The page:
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months; and, although it was perfectly new
there too, nobody minded it. This coat so
intolerable to Britain, was nothing more nor
less than the loose wide-sleeved mantle,
easy to put on, easy to put off, and crushing
nothing beneath it, which everybody now
wears.

During hundreds of years, it was the
custom in England to wear beards. It became,
in course of time, one of our Insularities to
shave close. Whereas, in almost all the other
countries of Europe, more or less of moustache
and beard was habitually worn, it came to be
established in this speck of an island, as an
Insularity from which there was no appeal, that
an Englishman, whether he liked it or not, must
hew, hack, and rasp his chin and upper lip daily.
The inconvenience of this infallible test of
British respectability was so widely felt, that
fortunes were made by razors, razor-strops,
hones, pastes, shaving-soaps, emollients for the
soothing of the tortured skin, all sorts of
contrivances to lessen the misery of the shaving
process and diminish the amount of time it
occupied. This particular Insularity even
went some miles further on the broad highway
of Nonsense than other Insularities;
for it not only tabooed unshorn civilians, but
claimed for one particular and very limited
military class the sole right to dispense with
razors as to their upper lips. We ventured
to suggest in this journal that the prohibition
was ridiculous, and to show some reasons
why it was ridiculous. The Insularity having
no sense in it, has since been losing ground
every day.

One of our most remarkable Insularities is
a tendency to be firmly persuaded that what
is not English is not natural. In the Fine
Arts department of the French Exhibition,
recently closed, we repeatedly heard, even
from the more educated and reflective of our
countrymen, that certain pictures which
appeared to possess great meritof which not
the lowest item was, that they possessed the
merit of a vigorous and bold Ideawere all
very well, but were "theatrical." Conceiving
the difference between a dramatic picture
and a theatrical picture, to be, that in the
former case a story is strikingly told, without
apparent consciousness of a spectator, and
that in the latter case the groups are
obtrusively conscious of a spectator, and are
obviously dressed up, and doing (or not doing)
certain things with an eye to the spectator,
and not for the sake of the story; we sought
in vain for this defect. Taking further pains
then, to find out what was meant by the
term theatrical, we found that the actions
and gestures of the figures were not English.
That is to say,—the figures expressing
themselves in the vivacious manner natural in a
greater or less degree to the whole great
continent of Europe, were overcharged and out
of the truth, because they did not express
themselves in the manner of our little Island
which is so very exceptional, that it always
places an Englishman at a disadvantage, out
of his own country, until his fine sterling
qualities shine through his external formality
and constraint. Surely nothing can be
more unreasonable, say, than that we should
require a Frenchman of the days of
Robespierre, to be taken out of his jail to the guillotine
with the calmness of Clapham or the
respectability of Richmond Hill, after a trial
at the Central Criminal Court in eighteen
hundred and fifty-six. And yet this exactly
illustrates the requirement of the particular
Insularity under consideration.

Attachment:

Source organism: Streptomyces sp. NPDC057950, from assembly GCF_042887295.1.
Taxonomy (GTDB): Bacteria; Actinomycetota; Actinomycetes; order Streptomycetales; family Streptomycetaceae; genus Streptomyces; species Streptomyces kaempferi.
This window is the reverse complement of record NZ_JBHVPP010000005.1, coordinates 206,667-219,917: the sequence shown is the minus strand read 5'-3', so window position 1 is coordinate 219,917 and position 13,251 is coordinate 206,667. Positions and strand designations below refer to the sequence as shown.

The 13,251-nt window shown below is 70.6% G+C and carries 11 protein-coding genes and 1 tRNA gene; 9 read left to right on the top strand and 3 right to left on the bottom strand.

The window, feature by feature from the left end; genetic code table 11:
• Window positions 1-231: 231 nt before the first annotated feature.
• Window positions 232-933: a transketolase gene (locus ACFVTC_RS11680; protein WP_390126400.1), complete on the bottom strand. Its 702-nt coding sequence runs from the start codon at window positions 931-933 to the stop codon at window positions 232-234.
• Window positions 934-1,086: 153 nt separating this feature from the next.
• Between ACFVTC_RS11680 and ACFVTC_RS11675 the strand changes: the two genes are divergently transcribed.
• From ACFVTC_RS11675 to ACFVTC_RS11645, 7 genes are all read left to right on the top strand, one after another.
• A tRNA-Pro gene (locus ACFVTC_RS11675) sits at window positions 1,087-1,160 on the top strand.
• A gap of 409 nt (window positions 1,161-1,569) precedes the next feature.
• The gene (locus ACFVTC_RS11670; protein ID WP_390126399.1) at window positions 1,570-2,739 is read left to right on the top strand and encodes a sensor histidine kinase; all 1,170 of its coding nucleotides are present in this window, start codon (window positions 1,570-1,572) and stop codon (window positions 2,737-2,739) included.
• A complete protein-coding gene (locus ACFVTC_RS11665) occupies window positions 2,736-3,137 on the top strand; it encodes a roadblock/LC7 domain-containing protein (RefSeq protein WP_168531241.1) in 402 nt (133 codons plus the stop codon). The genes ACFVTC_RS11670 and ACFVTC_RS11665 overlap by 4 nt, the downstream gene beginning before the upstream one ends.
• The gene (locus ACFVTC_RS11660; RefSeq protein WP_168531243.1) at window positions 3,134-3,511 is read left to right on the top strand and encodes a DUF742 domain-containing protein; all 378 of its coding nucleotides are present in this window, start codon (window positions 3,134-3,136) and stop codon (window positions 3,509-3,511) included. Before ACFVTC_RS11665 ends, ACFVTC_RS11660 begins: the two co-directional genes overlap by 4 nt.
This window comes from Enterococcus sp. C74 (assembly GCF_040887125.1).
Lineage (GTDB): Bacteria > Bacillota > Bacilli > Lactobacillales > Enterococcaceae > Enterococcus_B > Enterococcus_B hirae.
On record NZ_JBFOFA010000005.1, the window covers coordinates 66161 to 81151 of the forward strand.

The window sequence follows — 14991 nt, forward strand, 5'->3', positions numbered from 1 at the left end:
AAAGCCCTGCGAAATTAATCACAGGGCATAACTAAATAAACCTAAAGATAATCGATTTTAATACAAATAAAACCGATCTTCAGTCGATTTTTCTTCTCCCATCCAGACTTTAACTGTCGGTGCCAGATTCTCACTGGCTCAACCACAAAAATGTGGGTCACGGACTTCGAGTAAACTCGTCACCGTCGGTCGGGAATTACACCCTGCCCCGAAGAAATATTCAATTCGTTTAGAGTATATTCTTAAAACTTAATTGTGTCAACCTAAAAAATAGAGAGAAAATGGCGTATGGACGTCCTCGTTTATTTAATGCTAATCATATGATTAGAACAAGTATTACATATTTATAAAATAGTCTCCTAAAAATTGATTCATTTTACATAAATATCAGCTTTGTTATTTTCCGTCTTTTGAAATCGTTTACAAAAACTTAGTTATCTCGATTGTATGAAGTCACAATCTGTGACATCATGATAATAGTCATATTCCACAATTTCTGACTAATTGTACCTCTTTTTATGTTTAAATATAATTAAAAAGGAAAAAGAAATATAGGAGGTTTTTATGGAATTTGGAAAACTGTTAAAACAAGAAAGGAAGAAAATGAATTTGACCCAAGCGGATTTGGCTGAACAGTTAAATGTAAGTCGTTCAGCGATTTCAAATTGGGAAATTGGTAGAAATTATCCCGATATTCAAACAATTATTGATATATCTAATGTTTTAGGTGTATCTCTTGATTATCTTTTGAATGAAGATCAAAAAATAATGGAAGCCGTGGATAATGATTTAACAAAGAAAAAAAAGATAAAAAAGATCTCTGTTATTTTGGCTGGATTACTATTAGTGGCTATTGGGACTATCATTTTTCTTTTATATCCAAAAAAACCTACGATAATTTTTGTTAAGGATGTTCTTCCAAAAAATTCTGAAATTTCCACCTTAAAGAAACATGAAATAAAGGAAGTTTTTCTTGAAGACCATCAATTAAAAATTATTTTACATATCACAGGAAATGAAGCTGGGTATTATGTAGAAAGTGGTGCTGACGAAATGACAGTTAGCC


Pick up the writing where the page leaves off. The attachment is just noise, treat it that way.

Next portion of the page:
When shall we get rid of the Insularity of
being afraid to make the most of small
resources, and the best of scanty means of
enjoyment? In Paris (as in innumerable
other places and countries) a man who has
six square feet of yard, or six square feet of
housetop, adorns it in his own poor way, and
sits there in the fine weather because he likes
to do it, because he chooses to do it, because
he has got nothing better of his own, and has
never been laughed out of the enjoyment of
what he has got. Equally, he will sit at his
door, or in his balcony, or out on the pavement,
because it is cheerful and pleasant and
he likes to see the life of the city. For
the last seventy years his family have not
been tormenting their lives with continual
enquiries and speculations whether other
families, above and below, to the right and to
the left, over the way and round the corner,
would consider these recreations genteel, or
would do the like, or would not do the like.
That abominable old Tyrant, Madame Grundy,
has never been of his acquaintance. The
result is, that, with a very small income and in
a very dear city, he has more innocent
pleasure than fifty Englishmen of the same
condition; and is distinctly, in spite of our
persuasion to the contrary (another Insularity!)
a more domestic man than the Englishman,
in regard of his simple pleasures being, to a
much greater extent, divided with his wife
and children. It is a natural consequence of
their being easy and cheap, and profoundly
independent of Madame Grundy.

But, this Insularity rests, not to the credit
of England, on a more palpable foundation
than perhaps any other. The old school of
Tory writers did so pertinaciously labor to
cover all easily available recreations and
cheap reliefs from the monotony of common
life, with ridicule and contempt, that great
numbers of the English people got scared
into being dull, and are only now beginning
to recover their courage. The object of these
writers, when they had any object beyond an
insolent disparagement of the life-blood of
the nation, was to jeer the weaker members
of the middle class into making themselves a
poor fringe on the skirts of the class above
them, instead of occupying their own honest,
honorable, independent place. Unfortunately
they succeeded only too well, and to this
grievous source may be traced many of our

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